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Reviewed by:
  • Historiographie de la Nouvelle-Calédonie
  • David Chappell (bio)
Historiographie de la Nouvelle-Calédonie, by Frédéric Angleviel. Paris: Publibook, 2003. ISBN 9-782748-302899; 362 pages, tables, figures, notes. €28.50.

Frédéric Angleviel, a professor of contemporary history at the University of New Caledonia, is part of a generation of local historians who have worked to improve scholarly research and pedagogical materials in their country since the Matignon and Noumea peace accords of 1988 and 1998. Others include Ismet Kurtovitch (politics 1940–1953), Louis-José Barbançon (penal colony), Sylvette Boyer (World War I and 1917 Kanak revolt), and Christiane Terrier (free colonization). Angleviel's timely study of the historiography of his country is a useful overview based on four years of gathering and analyzing more than 2,250 references. He also wrote a companion book for teachers, Les fondements de l'histoire de la Nouvelle-Calédonie: Définition, périodisation, sources, published in Noumea by the Centre de Documentation Pédagogique in 2003.

Given the multiethnic complexity of New Caledonia and the ongoing hegemony of France over an autonomous country, Angleviel's task was a daunting one, and some other scholars in this small society resent the way they are represented. Angleviel aspires to be "as neutral as possible" (6), but he does express his own opinions about methodology and politics. For example, he argues that his generation of university-trained historians seeks to transcend the dichotomy between orality (or artifacts) and written texts as evidence. He regards oral tradition [End Page 456] as an important source of information, along with archaeology, about prehistory, but because oral traditions are selective and increasingly truncated over time, written history can better "traverse the ages" (14). He chooses not to use the invariable spelling of Kanak which, as a self-identified "caldoche" (French settler) member of the largest loyalist party, he sees as pro-independence (despite its use in the Noumea Accord), so he adds French feminine or plural suffixes, which he explains in Fondements (2, note 3) as "more consensual in the long term." He also prefers the French historical style over that of "Anglo-Saxons," who he says write studies narrowly limited in scope by their Islander-oriented focus on oral traditions and ethnography (which he attributes to the relative "newness" ofcountries like Australia or the United States [251]); begin with their conclusions; jump into detailed narration in endless chapters "like English gardens"; and ignore the classic Cartesian structure of an opening problematic followed by two or three main parts as established by "our elders," each containing a "sacrosanct balance in two or three subdivisions of equal length" (254). He praises Bronwen Douglas and Alice Bullard for their theoretical contributions on New Caledonia, but he also sees much "Anglo-Saxon" writing on the territory as hypocritical because it often fails to situate the wrongs of French colonialism within the larger context of European (including Anglophone) settler expansion in the Pacific region and elsewhere (139).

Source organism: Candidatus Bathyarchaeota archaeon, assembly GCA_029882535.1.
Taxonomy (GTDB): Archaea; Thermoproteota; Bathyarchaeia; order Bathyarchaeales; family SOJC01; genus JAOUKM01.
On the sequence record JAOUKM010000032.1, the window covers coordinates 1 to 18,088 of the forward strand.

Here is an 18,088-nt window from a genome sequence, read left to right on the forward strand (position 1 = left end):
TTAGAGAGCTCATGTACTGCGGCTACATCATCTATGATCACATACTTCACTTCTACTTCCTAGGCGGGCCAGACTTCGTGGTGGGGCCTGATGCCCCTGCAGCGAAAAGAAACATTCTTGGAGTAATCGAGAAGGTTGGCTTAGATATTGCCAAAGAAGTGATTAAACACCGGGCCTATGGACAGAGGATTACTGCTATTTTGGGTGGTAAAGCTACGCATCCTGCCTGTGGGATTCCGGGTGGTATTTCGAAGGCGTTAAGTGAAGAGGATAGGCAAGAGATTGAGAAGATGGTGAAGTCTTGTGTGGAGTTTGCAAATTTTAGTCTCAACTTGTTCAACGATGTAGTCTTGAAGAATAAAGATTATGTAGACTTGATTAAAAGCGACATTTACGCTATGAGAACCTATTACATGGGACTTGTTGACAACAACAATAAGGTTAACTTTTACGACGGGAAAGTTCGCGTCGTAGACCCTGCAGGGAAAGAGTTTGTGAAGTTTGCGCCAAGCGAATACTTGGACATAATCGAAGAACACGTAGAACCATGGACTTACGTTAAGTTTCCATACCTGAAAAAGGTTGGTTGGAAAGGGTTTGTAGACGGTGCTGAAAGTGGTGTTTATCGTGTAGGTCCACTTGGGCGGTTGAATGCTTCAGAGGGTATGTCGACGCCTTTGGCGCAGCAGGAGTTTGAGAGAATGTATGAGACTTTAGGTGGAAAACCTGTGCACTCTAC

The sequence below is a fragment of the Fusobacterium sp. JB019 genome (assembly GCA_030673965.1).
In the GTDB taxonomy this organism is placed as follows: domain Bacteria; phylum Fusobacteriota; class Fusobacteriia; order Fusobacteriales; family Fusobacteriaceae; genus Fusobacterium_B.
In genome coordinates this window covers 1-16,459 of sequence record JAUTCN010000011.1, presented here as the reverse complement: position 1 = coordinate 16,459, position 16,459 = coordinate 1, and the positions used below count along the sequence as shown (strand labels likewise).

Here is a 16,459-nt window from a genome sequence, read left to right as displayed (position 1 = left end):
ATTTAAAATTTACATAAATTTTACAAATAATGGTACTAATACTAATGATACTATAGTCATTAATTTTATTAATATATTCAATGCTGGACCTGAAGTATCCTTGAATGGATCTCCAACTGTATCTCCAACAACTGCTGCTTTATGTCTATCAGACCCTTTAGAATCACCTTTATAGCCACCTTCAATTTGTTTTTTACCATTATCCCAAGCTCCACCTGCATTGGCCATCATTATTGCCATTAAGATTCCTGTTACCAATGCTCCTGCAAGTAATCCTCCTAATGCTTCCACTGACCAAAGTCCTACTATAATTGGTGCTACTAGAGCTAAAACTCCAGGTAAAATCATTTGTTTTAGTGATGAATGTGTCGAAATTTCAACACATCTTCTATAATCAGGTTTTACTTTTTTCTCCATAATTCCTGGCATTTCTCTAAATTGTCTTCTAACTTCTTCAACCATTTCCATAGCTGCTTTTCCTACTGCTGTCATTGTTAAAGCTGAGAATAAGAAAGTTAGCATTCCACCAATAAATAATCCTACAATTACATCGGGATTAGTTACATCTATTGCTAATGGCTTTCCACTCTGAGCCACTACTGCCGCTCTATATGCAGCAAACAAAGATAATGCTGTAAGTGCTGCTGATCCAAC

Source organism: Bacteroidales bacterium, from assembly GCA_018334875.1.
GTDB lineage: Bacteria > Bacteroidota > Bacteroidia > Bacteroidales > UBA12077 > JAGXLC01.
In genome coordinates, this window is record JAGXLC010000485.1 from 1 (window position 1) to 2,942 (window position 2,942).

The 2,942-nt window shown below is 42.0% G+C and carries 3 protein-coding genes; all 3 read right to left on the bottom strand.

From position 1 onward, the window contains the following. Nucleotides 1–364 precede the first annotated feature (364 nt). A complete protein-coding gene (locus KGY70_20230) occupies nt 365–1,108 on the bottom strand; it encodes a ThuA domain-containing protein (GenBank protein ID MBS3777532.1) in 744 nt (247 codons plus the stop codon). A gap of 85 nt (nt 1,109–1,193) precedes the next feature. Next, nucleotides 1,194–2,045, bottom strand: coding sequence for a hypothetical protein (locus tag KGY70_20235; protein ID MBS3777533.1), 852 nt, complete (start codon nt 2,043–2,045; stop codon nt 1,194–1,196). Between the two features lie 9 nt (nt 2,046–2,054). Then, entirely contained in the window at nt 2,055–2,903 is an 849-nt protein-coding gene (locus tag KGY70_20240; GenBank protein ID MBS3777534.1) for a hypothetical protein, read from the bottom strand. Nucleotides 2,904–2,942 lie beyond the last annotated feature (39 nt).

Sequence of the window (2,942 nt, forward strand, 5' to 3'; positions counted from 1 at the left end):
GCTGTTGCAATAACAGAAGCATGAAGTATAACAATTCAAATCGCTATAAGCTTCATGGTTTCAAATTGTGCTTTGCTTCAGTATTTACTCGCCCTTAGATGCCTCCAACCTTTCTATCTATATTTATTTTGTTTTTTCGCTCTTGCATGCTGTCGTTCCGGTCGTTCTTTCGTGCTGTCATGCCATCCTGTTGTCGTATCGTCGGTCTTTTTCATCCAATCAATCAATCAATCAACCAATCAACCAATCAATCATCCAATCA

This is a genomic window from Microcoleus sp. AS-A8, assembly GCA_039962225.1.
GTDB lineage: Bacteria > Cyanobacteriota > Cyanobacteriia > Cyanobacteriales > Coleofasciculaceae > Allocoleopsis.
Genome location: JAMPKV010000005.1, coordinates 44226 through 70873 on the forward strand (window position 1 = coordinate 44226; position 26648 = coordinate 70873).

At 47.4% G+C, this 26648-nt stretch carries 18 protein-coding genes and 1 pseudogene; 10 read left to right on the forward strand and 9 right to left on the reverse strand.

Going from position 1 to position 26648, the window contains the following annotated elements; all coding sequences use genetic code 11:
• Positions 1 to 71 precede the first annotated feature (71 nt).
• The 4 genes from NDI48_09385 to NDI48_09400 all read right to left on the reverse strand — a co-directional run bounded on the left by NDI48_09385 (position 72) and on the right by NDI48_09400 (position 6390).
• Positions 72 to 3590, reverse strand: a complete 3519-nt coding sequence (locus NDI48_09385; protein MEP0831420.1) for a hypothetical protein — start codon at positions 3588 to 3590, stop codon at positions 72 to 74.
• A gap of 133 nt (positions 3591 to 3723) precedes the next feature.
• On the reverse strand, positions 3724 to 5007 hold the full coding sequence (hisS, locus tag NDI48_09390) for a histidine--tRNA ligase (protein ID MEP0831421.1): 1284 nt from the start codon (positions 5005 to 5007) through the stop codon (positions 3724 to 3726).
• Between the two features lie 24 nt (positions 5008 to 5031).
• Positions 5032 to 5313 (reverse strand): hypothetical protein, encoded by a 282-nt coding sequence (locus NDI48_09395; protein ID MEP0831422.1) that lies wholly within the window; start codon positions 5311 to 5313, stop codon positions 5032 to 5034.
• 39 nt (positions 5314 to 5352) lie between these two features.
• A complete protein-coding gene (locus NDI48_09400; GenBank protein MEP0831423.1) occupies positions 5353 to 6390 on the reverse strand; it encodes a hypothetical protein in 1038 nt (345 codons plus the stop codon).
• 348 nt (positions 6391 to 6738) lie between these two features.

True to his format, Angleviel's first part examines the motley corpus of historical writing on New Caledonia, from accounts by mariners, missionaries, and administrators (whose Eurocentric errors he criticizes while presenting a few countervailing voices such as that of Louise Michel, the Communard author); through the early "creole" writings by local settlers who tended to criticize the indigenous Kanak with whom they were in competition for land and legitimacy and to favor convict colonization as a source of cheap labor; to the rise of "scientific" (scholarly) historical research after World War II, at first bymetropolitan ethnographers (Maurice Leenhardt, Jean Guiart, Alban Bensa), geographers (François and Jean-Pierre Doumenge, Alain Saussol, Jean-Claude Roux), historians (Joël Dauphiné, Isabelle Merle), and "Anglo-Saxons" like Dorothy Shineberg, Kerry Howe, Robert Aldrich, John Connell, and Stephen Henningham—whose book Angleviel says "militated for independence" (134). He even mentions me kindly (258).

The first local historical "school" was that founded by Leenhardt in 1938, the reformist Société des Études Melanesiennes, and the second was that founded by Bernard Brou in 1968, the rather pro-colonial Société des Études Historiques de la Nouvelle-Calédonie (SEHNC). While the former...

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Additional Information

ISSN
1527-9464
Print ISSN
1043-898X
Pages
pp. 456-458
Launched on MUSE
2006-07-27
Open Access
No
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